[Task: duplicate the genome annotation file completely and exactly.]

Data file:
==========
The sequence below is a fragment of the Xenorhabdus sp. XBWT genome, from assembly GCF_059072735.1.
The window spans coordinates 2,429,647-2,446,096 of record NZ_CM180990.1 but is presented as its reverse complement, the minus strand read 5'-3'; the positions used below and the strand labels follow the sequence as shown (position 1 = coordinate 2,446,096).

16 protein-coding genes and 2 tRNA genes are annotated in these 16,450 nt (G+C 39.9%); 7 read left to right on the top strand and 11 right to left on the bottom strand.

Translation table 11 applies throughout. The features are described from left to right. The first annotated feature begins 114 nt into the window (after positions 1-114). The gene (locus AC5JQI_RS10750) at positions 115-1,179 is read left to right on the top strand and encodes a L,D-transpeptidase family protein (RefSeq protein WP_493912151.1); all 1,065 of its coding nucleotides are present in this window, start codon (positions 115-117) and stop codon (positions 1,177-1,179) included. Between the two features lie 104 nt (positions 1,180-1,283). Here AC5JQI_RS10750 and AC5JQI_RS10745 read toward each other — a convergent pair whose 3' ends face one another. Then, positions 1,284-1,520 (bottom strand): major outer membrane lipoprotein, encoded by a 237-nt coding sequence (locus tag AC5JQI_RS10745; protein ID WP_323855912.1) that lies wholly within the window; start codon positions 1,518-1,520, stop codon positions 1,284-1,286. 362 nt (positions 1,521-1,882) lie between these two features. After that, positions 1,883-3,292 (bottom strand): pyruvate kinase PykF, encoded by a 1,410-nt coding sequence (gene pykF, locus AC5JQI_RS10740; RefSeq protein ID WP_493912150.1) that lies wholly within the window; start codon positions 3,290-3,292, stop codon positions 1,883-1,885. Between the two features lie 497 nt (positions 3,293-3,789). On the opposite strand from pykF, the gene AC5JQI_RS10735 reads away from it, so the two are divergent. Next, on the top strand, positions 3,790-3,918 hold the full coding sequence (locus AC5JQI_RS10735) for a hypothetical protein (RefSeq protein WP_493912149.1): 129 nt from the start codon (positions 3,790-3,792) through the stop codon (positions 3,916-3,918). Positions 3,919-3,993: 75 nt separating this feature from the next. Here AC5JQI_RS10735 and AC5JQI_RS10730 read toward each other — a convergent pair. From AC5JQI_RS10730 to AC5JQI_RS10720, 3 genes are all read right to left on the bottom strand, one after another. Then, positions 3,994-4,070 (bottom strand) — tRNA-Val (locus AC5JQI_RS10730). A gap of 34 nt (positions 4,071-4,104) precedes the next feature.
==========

The sequence below is a fragment of the Xenorhabdus sp. XBWT genome, from assembly GCF_059072735.1.
The window spans coordinates 2,429,647-2,446,096 of record NZ_CM180990.1 but is presented as its reverse complement, the minus strand read 5'-3'; the positions used below and the strand labels follow the sequence as shown (position 1 = coordinate 2,446,096).

16 protein-coding genes and 2 tRNA genes are annotated in these 16,450 nt (G+C 39.9%); 7 read left to right on the top strand and 11 right to left on the bottom strand.

Translation table 11 applies throughout. The features are described from left to right. The first annotated feature begins 114 nt into the window (after positions 1-114). The gene (locus AC5JQI_RS10750) at positions 115-1,179 is read left to right on the top strand and encodes a L,D-transpeptidase family protein (RefSeq protein WP_493912151.1); all 1,065 of its coding nucleotides are present in this window, start codon (positions 115-117) and stop codon (positions 1,177-1,179) included. Between the two features lie 104 nt (positions 1,180-1,283). Here AC5JQI_RS10750 and AC5JQI_RS10745 read toward each other — a convergent pair whose 3' ends face one another. Then, positions 1,284-1,520 (bottom strand): major outer membrane lipoprotein, encoded by a 237-nt coding sequence (locus tag AC5JQI_RS10745; protein ID WP_323855912.1) that lies wholly within the window; start codon positions 1,518-1,520, stop codon positions 1,284-1,286. 362 nt (positions 1,521-1,882) lie between these two features. After that, positions 1,883-3,292 (bottom strand): pyruvate kinase PykF, encoded by a 1,410-nt coding sequence (gene pykF, locus AC5JQI_RS10740; RefSeq protein ID WP_493912150.1) that lies wholly within the window; start codon positions 3,290-3,292, stop codon positions 1,883-1,885. Between the two features lie 497 nt (positions 3,293-3,789). On the opposite strand from pykF, the gene AC5JQI_RS10735 reads away from it, so the two are divergent. Next, on the top strand, positions 3,790-3,918 hold the full coding sequence (locus AC5JQI_RS10735) for a hypothetical protein (RefSeq protein WP_493912149.1): 129 nt from the start codon (positions 3,790-3,792) through the stop codon (positions 3,916-3,918). Positions 3,919-3,993: 75 nt separating this feature from the next. Here AC5JQI_RS10735 and AC5JQI_RS10730 read toward each other — a convergent pair. From AC5JQI_RS10730 to AC5JQI_RS10720, 3 genes are all read right to left on the bottom strand, one after another. Then, positions 3,994-4,070 (bottom strand) — tRNA-Val (locus AC5JQI_RS10730). A gap of 34 nt (positions 4,071-4,104) precedes the next feature.